Black World Studies

BWS 105. Introduction to Black World Studies (Quaye)
This course offers several perspectives in examining the Black experience in Africa, the Caribbean, and the Americas. The course is intended to serve as an introduction to the diversity and the rich cultural heritage of peoples of African descent. Particular attention is placed on investigating discrimination, prejudice, as well as several theories of oppression. Attention is given to the social conditions of Blacks through extensive discussion of the processes that create and maintain structural inequalities in the political, economic, educational, and health institutions. In this connection, students will read both primary and interpretive texts and examine these issues in the context of a liberal arts education and black culture. (Group I, Diversity)

BWS 110, BWS 111. Beginning Swahili (Skandor)
A course emphasizing oral proficiency and comprehension and developing introductory reading and writing skills. Students are guided through the process of acquisition following an oral approach that stresses classroom participation in a cooperative atmosphere. The aim is to give students threshold oral fluency in the language and the ability to read simple text. Also listed as SWAH 110, SWAH 111. F, S.

BWS 122. African Traditional Religion and Western Culture (Twesigye)
The influence of Africa on New World Black culture. A major emphasis is on religio­sociological patterns growing out of traditional African religions and philosophy and the influences to be found, particularly in America, in such areas as folklore, social organization, music, language, and literature. (Group III, Diversity)

BWS 126. Afro-American History, 1619-1875 (Aniagolu)
Beginning with a comprehensive analysis of the institution of slavery and its effect upon Afro-Americans, and from a Black perspective, the basic ideas, institutions, and social and political problems that greatly influenced the role of the Black man in United States history. Recommended for history students. (Group I, Diversity)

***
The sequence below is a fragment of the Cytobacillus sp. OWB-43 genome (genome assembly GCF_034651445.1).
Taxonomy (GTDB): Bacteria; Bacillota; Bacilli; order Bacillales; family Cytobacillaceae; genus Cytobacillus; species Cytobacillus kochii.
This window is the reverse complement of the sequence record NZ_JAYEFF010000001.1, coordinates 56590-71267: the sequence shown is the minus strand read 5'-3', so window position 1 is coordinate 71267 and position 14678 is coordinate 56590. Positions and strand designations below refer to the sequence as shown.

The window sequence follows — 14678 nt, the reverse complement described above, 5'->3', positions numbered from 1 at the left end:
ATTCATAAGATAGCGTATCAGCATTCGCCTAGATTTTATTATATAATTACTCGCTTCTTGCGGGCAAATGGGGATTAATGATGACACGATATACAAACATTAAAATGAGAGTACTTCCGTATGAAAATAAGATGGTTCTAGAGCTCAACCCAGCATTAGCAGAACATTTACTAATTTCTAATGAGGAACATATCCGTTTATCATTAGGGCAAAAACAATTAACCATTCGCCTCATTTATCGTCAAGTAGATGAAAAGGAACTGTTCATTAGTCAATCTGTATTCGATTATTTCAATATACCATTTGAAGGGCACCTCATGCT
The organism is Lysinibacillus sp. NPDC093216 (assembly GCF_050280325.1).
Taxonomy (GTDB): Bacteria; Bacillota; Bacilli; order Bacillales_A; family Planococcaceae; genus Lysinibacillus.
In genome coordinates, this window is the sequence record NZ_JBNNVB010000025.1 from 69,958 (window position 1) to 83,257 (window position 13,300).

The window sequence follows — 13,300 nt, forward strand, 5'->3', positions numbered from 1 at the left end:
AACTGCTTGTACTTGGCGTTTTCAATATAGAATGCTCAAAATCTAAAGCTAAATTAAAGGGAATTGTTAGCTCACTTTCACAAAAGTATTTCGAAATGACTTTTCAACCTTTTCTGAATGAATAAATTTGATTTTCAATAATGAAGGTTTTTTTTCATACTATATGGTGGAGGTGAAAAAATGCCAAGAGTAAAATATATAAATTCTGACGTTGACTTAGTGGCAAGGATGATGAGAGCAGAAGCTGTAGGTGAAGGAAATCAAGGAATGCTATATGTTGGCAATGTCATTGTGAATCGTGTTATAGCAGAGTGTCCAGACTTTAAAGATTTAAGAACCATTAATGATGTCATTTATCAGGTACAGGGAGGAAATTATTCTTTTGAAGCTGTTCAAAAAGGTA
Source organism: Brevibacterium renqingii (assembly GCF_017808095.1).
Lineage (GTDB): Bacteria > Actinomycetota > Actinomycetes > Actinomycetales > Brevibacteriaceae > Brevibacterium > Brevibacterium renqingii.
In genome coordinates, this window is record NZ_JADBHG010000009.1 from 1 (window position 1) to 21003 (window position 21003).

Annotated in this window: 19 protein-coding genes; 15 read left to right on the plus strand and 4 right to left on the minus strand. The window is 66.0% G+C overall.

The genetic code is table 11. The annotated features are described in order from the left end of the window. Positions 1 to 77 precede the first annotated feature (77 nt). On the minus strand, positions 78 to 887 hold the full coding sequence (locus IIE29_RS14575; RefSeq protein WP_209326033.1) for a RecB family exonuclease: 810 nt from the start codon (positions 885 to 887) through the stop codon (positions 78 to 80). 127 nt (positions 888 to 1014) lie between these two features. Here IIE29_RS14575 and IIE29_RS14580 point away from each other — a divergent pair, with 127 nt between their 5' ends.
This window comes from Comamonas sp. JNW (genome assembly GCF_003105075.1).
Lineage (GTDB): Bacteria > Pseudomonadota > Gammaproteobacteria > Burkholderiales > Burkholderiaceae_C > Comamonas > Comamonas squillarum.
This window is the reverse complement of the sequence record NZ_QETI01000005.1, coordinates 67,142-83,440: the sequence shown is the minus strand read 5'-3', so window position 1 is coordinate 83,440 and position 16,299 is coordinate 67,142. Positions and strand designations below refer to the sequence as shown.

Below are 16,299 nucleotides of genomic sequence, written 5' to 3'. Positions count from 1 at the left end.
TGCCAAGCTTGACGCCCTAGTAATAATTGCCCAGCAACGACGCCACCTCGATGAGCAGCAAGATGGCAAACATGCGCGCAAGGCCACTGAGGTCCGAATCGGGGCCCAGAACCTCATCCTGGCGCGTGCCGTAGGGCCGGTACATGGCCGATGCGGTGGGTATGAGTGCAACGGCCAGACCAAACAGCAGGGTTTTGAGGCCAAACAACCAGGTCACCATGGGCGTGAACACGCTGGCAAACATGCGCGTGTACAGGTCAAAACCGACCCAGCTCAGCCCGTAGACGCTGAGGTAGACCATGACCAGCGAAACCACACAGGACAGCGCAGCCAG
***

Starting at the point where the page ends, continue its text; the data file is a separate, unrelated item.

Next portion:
BWS 128. Afro-American History, 1875-Present (Aniagolu)
The demise of Reconstruction, the doctrine of separate-but-equal, and the policy of desegregation, as well as other phenomena in the historical struggle of Blacks for equality in America from 1875 to the present. (Group I, Diversity)

BWS 200.2. Introduction to Precolonial African History (Staff)
An introductory survey course exploring the civilizations, demography, economies, religions, societies, and politics of Africa, from antiquity to c. 1800 CE. Particular attention will be paid to the systems of interregional as well as international trade, including the indigenous and international slave trade, and its impact and implications for Africa and the world.

BWS 200.3. Martin, Malcolm, and Mandela (Quaye)
This course examines the lives, philosophies, contributions, and legacies of three leaders in the struggles of people of African descent for civil rights and racial empowerment of Blacks in the 20th century. Specifically, we will explore how their lives, ideas, and actions may have affected our personal lives and social discourse on race, identity, and progress of Blacks in the 21st century. In reading both primary and interpretive texts of these individuals, we will explore the connections, the differences, and the similarities between the experiences of Blacks in America and in South Africa.

BWS 224. African American Images (Ryan)
An examination of both literature and film, focusing on the representation of African Americans, and the artistic and socio-cultural functions of those representations. Course content will vary. Possible topics include: Images of Black Women in Fiction and Film, Figures in Black, and Black Women Filmmakers. Also listed as ENG 224. F. (Group III, Diversity)

BWS 225. Continuing Swahili (Skandor or Wasao)
An intermediate course that reviews the structures of the language acquired orally and builds on these to provide students with an ability to speak and understand most language of daily life. Some aspects of the cultures of the people who speak Swahili will be presented in class through the language. Students will be exposed to samples of Swahili literature, oral and written. Also listed as SWAH 225. F.

BWS 268. Black Women’s Literary Traditions (Ryan)
Examines a variety of texts by Black women writers such as Zora Neale Hurston, Ann Petry, Gwendolyn Brooks, Lorraine Hansberry, Paule Marshall, Lucille Clifton, Toni Morrison, Audre Lorde, Ntozake Shange, Alice Walker, Gloria Naylor, and others. Explores the ways in which Black feminist critical methodologies have been important to the recovery and interpretation of Black women’s texts. Possible topics include: Black Women’s Literature and Spirituality, Black Women’s Autobiography, and Twentieth Century Black Women Writers. Also listed as ENG 268. (Group III)

BWS 273. Approaches to African-American Literature (Ryan)
Variable course focusing on a critical movement (such as The Harlem Renaissance or The Black Arts Movement) or a prominent figure (such as Richard Wright or James Baldwin) in the African American literary tradition. Possible topics include: The Harlem Renaissance, and James Baldwin: Novelist, Playwright, Essayist, Activist. Also listed as ENG 273. (Group III)

BWS 300.3. East African Culture: Literature, Economy and Political Development (Quaye)